It's gratifying to see that Bernard Weinraub's play, somewhat inspired by my documentary film on the subject, is scheduled to premiere in Hollywood on July 12th at the Fountain Theatre, directed by Deborah La Vine. Here's the blurb:
THE ACCOMPLICESAnd here's an article in Jewish Theatre News:
a true story
by Bernard Weinraub
directed by Deborah LaVine
(director of A Shayna Maidel and Kindertransport)
produced by Simon Levy and Deborah Lawlor
The true story of Hillel Kook (aka Peter Bergson).
The FBI spied on him.
The State Department wanted him deported.
Jewish leaders opposed his activities.
Yet despite this intense and sometimes frenzied opposition, firebrand activist Hillel Kook (known as Peter Bergson) succeeded in shattering the wall of silence that surrounded news about Hitler's annihilation of the Jews.
During World War II, Kook spearheaded an extraordinary campaign of public rallies, hard-hitting newspaper advertisements, and lobbying in Congress that forced America to confront the Holocaust. Whether by mobilizing hundreds of rabbis to march on Washington, or by recruiting Hollywood celebrities such as Ben Hecht, Edward G. Robinson, Paul Muni, and Eddie Cantor to support the Jewish cause, Kook displayed an uncanny ability to take a long-ignored issue and propel it to the forefront of public interest.
Veteran NY Times reporter Bernard Weinraub writes a blistering account of the fight to save millions, and the conspiracy of silence and inaction that continues to haunt us to this day.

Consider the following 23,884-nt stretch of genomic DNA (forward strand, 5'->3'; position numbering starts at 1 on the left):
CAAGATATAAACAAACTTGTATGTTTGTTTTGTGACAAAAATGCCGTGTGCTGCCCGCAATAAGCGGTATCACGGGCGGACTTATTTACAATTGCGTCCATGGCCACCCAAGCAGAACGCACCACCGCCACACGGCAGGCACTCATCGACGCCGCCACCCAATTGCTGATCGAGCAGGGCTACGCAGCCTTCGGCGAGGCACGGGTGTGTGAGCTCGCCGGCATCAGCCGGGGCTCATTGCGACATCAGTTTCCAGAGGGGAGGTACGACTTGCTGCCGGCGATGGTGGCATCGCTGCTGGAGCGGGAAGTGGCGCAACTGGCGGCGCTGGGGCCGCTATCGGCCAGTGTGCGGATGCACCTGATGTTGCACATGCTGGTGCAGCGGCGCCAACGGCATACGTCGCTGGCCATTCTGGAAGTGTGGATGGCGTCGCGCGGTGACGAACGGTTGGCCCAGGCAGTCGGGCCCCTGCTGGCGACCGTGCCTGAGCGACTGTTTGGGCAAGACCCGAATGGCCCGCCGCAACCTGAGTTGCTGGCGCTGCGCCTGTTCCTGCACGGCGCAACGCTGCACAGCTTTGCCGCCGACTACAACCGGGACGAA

Weinraub was a political reporter based in Washington D.C. when he was assigned to cover a documentary called Who Shall Live and Who Shall Die? by the young filmmaker Laurence Jarvik. "I became personally interested in the story," he explains. "Some of the men who had been in Bergson's group were living in New York at the time and I began interviewing them, but I wasn't sure where I would go with it. Then I came to L.A. years later and took a playwriting course at UCLA. It was taught by The Fountain Theatre's Simon Levy, and there I wrote the first scene of what was to become The Accomplices."There's more about it in this Playbill article. You can buy tickets to opening night on the Fountain Theatre website--$28.00...
The finished play won a Stellar Network award, which led to its premiere in New York by The New Group in March, 2007 and a Drama Desk Award nomination for Best New Play. It had its second production at the GableStage at the Biltmore in Coral Gables, Florida. "[Weinraub] shows the makings of a forceful political scribe," wrote Daily Variety, noting the "unwavering intelligence" of The Accomplices. "This is a story that needs to be told, and Weinraub does so with moving clarity," agreed Time Out New York. Said the Jerusalem Post, "[Weinraub's] riveting play has the ability to tell this story to an audience that may never crack open a history book. In resurrecting this confrontation for the stage, he has tapped into a message that is as timely as it is dramatic."
The cast of The Accomplices includes Steven Schub as Peter Bergson; William Dennis Hurley as fellow Zionist Samuel Merlin; James Harper as FDR; Brian Carpenter as Breckinridge Long; Gregory G. Giles as FDR advisor Sam Rosenman; Dennis Gersten as playwright and screenwriter Ben Hecht; and Peter Henry Schroeder as Rabbi Wise. Also in the cast are Cheryl Dooley, Kirsten Kollender, Stephen Marshall and Donne McRae.